“As we are thinking about whether or not people are going to need a visa to travel to or from the UK, corporations should start to look at what it means for them,” he adds. “They should make sure they’ve revised internal policies, suggest employees keep an eye on the expiration date of their passport, and start to think how they’ll deal with visas, whether or not Brexit makes it mandatory for UK corporations.”

The question of passports is also raised by GTMC. It makes the point that, under the Schengen Border Code, the UK may be required to comply with the rules applied to “third country passports”, which include a requirement that they have at least three months’ validity remaining on the date of departure.

Travel managers and buyers, therefore, need to keep a closer check than before on expiration dates. A no-deal scenario could also see aviation impacted. Back in late September, technical notes were released by government that said UK- and EU-licensed airlines would lose the automatic right to operate air services between the two without seeking advanced permission.

Though “it would not be in the interests of any EU country or the UK to restrict” these permissions, “there could be some disruptions to flights,” says the GMTC.  That concern is echoed by one senior German travel buyer, too.

“I see the largest impact will be on airlines and the air traffic agreements, namely the Open Skies agreement,” he says. “The UK or EU might decide to not allow an airline to fly into the UK or from the UK to the EU anymore. Therefore, many flights could be grounded in the beginning and this would mean, for travellers, that supply is down for a while, and prices will go crazy for the remaining seats.”

Other areas for travel buyers to consider include mobile roaming. As of 2017, mobile roaming charges across the EU were abolished “following a long campaign and a series of staged price cuts,” says Amex GBT.

Brexit may see those prices rise again and in that scenario, travel managers should “take a close look at their travellers’ mobile statements and seek alternative solutions”, such as international data packages or secure wifi hotspots.

Then there is medical insurance – the European Health Insurance card (EHIC) granting British citizens state-provided medical treatment while travelling could cease. In addition, there may be a change in logistics at arrivals gates in airports.

The EU lane may be removed for those entering the UK, says the GTMC, which could impact travel times. None of this touches on the impact of the longer term, and virtually unknown, changes to our relationship with the EU once new agreements are made. With the divorce deal still not in place, the only clues as to what that future relationship may be are in the vague language of the political declaration agreed to by Mrs May and the EU.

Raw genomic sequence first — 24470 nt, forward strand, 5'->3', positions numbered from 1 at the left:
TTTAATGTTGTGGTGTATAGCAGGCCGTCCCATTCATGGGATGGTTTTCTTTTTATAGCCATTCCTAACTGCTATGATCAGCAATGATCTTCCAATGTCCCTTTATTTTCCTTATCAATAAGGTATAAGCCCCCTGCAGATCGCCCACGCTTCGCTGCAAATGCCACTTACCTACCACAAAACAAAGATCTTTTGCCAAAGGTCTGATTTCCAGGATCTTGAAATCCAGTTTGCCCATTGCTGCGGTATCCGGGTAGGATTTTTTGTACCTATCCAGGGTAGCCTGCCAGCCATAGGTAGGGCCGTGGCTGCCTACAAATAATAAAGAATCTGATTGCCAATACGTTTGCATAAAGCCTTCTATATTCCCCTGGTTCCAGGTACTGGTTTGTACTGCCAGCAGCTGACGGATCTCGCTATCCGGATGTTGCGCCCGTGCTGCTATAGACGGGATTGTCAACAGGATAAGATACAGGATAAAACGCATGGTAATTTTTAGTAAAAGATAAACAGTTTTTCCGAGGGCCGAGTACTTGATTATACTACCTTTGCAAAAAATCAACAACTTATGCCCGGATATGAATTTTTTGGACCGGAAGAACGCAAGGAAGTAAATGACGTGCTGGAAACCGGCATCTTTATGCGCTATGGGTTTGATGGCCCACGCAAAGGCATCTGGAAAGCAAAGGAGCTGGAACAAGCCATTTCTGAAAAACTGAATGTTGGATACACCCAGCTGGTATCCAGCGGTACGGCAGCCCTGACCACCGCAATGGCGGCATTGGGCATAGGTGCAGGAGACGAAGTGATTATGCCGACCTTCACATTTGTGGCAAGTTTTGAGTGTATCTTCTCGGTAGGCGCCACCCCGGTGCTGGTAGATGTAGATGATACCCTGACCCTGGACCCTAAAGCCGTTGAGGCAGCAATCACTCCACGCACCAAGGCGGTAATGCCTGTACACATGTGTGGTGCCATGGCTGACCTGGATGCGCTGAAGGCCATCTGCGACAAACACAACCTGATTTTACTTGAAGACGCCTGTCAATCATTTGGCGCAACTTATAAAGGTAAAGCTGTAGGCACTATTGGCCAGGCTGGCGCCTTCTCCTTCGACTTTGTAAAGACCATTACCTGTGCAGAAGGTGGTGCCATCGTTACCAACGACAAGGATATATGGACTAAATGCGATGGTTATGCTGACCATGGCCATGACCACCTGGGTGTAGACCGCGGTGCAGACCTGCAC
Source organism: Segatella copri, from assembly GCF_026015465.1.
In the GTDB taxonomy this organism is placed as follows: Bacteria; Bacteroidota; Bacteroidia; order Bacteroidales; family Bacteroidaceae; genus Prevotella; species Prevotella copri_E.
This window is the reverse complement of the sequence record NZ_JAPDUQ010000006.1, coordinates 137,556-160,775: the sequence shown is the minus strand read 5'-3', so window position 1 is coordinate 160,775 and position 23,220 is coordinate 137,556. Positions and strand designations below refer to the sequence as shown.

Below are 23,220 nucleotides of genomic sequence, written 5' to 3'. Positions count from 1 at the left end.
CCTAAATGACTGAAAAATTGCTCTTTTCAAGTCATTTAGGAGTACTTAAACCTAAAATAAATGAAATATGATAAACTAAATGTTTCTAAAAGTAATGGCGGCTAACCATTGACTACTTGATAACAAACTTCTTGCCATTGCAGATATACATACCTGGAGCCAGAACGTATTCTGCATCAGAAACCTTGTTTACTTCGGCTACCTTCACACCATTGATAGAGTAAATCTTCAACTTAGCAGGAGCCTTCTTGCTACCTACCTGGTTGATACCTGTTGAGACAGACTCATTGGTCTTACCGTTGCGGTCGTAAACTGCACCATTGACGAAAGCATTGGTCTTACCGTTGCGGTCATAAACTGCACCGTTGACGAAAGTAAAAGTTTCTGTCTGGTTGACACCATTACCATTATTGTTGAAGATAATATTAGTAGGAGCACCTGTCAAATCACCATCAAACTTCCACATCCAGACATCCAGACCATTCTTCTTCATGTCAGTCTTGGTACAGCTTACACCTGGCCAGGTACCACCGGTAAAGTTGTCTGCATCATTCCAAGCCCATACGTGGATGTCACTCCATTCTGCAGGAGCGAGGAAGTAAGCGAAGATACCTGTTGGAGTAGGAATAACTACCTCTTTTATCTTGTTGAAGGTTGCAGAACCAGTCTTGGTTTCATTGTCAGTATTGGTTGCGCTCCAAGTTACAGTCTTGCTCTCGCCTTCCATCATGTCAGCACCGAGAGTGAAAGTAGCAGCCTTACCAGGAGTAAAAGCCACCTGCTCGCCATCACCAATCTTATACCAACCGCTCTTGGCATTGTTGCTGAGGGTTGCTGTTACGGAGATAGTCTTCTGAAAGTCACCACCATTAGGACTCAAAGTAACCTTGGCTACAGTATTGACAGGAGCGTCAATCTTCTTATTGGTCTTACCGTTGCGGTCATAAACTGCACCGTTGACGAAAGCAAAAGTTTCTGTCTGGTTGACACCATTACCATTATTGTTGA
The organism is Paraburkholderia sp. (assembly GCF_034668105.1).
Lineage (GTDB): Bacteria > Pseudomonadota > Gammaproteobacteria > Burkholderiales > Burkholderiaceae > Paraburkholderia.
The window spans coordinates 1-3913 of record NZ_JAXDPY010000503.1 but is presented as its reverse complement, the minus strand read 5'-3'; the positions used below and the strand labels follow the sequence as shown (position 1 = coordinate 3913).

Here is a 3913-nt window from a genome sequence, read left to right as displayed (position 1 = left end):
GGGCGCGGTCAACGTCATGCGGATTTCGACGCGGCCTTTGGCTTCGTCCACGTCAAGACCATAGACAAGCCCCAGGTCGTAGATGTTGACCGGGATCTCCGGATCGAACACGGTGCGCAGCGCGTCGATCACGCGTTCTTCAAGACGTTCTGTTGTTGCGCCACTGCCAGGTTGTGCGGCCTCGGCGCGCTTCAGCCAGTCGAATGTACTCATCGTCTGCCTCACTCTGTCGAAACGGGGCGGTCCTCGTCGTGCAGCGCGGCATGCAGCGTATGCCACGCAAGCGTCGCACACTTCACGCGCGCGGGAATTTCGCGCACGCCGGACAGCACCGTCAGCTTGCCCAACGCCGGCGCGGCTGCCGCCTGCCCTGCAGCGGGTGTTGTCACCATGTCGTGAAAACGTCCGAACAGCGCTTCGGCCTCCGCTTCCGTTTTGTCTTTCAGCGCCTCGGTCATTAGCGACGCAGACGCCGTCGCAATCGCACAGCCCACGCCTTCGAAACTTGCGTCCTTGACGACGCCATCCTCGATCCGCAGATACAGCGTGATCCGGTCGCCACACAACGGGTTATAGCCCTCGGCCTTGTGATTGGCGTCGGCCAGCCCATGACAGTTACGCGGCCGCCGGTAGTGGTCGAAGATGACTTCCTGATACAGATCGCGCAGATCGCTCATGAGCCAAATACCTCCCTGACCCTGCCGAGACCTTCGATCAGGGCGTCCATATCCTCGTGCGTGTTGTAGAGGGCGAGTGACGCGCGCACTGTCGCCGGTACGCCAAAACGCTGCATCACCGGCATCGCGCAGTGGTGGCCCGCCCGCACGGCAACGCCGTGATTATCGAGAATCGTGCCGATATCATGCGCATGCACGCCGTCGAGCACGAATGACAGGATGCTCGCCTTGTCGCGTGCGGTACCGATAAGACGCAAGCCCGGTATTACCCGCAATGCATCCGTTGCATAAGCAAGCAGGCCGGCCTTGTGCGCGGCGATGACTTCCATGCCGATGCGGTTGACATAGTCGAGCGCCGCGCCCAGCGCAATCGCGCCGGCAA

The UK may see a hit to its economy as this future is thrashed out. “It is expected that the UK economy will go down a bit, resulting in the pound losing value. Therefore, any travel outside of the UK will become more expensive,” predicts a senior buyer from Germany. “Plan to have more budget for travel from the UK.”

We may expect to see the dynamics of the workforce change, too. “With new EU citizens and potential hires being treated just the same as new non-EU citizens, employers will have to think twice about sponsoring them to the tune of probably around £5,000,” points out a senior marketing and branding buyer.

Existing EU employees may also find themselves required to qualify for residency under the proposed settlement scheme, he adds. “We have always tracked our EU employees and their family members so we are prepared for action when it happens.”

Ultimately, monitoring the rapidly evolving situation in this way is one of the few practical things travel buyers can do.

“There is still a great deal of uncertainty around the implications of Brexit in terms of trade deals, so until the situation becomes clear, it’s very much business as usual for our clients,” says Paul East, chief operating officer for UK/ Europe & the Americas at Wings Travel Management. “Our focus is on monitoring the situation and being ready to provide concise information to our clients on the potential impact on travel as and when it becomes available.

“When the implications of Brexit are clearer, we will work closely with our clients’ travel managers and buyers to review their travel programmes accordingly.”

Engage with your corporates

“Given the fast-moving Brexit political landscape it’s difficult for any business right now to put in place any practical steps to mitigate any impact,” agrees Julia Lo Bue-Said, chief executive of Advantage Travel Partnership. “However, TMCs right now should be engaging with their corporates to understand the impact they believe they could be facing.” The only thing we can be certain of right now is continuing uncertainty.

“If we’ve learned anything from global politics over the past five years, it’s to expect the unexpected,” says Amex GBT’s Ferguson.